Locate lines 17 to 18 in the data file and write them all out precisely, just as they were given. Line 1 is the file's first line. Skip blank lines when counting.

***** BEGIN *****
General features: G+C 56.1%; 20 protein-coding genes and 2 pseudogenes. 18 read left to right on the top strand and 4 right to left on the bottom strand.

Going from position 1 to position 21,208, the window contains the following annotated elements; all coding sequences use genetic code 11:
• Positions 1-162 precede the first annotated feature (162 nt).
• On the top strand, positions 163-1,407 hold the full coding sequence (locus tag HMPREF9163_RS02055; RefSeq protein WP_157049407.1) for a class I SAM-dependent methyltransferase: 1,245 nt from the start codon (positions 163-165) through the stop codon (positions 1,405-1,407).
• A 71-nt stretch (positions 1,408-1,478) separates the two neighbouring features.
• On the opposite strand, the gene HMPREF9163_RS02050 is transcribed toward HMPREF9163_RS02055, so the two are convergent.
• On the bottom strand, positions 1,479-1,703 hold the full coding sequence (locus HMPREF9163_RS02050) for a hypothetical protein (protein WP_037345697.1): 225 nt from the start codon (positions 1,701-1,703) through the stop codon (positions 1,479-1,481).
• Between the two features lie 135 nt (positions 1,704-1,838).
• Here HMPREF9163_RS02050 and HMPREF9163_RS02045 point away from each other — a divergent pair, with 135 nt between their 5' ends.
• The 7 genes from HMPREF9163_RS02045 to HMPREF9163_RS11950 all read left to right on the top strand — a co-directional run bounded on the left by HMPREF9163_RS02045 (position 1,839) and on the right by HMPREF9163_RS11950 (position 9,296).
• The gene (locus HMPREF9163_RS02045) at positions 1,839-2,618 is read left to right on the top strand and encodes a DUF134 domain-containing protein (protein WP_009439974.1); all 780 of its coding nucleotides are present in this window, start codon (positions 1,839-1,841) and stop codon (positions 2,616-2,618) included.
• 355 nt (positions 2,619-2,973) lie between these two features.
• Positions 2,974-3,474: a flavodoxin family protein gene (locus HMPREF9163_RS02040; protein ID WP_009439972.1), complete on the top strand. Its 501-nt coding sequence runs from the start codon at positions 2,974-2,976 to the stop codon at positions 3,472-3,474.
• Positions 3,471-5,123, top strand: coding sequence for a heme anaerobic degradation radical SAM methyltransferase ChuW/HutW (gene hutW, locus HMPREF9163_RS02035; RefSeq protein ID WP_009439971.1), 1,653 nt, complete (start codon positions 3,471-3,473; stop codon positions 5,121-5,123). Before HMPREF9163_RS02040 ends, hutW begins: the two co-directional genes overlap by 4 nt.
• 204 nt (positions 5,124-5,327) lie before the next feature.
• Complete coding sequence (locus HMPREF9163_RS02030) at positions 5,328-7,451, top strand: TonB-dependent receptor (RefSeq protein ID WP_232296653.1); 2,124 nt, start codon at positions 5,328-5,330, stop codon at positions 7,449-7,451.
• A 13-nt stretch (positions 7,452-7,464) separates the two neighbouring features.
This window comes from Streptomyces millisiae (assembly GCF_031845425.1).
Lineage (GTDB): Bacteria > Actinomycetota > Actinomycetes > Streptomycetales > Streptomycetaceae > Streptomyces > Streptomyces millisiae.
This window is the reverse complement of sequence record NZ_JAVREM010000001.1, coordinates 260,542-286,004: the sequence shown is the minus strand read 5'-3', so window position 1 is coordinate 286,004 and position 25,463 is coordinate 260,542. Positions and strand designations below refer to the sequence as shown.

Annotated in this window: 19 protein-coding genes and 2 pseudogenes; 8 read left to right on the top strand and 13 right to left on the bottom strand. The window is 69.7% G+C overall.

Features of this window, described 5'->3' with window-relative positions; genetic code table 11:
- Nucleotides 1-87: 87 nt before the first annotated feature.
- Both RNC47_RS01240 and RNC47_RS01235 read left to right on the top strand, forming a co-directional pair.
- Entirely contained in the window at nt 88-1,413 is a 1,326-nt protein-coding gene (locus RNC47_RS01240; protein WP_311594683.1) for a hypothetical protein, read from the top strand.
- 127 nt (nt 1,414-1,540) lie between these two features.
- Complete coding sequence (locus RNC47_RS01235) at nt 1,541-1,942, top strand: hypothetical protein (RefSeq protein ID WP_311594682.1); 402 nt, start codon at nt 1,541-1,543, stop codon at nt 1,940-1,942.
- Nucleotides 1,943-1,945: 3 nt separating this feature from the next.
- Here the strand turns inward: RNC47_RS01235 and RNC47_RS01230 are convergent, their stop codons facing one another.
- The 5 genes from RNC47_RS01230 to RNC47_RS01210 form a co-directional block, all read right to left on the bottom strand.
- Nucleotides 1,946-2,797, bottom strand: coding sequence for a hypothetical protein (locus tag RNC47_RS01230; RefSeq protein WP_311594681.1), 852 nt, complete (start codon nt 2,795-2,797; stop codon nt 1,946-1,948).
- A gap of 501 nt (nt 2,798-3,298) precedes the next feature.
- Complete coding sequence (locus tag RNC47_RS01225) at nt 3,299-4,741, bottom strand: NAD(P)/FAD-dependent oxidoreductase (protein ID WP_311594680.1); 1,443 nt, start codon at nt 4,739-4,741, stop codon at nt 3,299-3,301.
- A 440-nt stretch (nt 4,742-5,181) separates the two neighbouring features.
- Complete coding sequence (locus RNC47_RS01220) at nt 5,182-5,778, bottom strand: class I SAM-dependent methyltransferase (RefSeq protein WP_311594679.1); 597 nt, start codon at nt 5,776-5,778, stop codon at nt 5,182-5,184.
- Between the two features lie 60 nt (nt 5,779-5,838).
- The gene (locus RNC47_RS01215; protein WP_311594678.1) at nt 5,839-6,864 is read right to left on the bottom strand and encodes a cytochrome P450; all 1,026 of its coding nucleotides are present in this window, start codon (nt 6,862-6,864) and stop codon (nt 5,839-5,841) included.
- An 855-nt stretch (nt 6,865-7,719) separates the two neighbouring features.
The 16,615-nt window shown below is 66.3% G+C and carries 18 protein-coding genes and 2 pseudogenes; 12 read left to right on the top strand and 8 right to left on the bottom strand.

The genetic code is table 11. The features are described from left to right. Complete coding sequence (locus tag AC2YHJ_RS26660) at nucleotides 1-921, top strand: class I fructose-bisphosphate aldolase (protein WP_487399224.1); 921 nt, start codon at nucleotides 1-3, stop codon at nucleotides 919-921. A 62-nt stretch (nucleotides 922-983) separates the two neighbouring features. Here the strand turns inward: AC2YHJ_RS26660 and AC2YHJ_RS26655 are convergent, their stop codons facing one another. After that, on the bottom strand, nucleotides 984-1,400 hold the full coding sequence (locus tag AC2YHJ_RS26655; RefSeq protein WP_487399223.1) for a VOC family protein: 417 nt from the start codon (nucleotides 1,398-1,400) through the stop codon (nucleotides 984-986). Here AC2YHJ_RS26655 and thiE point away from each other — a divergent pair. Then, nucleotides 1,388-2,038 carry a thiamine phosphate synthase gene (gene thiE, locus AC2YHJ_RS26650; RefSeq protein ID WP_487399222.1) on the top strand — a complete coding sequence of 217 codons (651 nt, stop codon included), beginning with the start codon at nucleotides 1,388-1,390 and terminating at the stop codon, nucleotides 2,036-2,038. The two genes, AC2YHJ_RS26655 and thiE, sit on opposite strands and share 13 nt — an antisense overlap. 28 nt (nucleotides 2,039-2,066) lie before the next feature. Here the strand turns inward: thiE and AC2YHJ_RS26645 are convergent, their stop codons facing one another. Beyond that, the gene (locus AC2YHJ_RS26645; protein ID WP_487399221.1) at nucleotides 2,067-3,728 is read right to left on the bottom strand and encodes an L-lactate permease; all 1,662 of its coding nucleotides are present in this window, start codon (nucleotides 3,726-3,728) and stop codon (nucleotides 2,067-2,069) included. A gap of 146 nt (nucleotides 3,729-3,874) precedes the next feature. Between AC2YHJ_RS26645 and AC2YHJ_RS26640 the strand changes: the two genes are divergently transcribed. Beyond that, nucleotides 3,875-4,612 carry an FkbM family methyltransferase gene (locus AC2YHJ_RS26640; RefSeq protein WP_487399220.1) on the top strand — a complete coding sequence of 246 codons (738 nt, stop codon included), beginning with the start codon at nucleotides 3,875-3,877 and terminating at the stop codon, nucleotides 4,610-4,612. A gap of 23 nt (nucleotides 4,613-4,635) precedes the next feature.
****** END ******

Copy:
• A 13-nt stretch (positions 7,452-7,464) separates the two neighbouring features.
This window comes from Streptomyces millisiae (assembly GCF_031845425.1).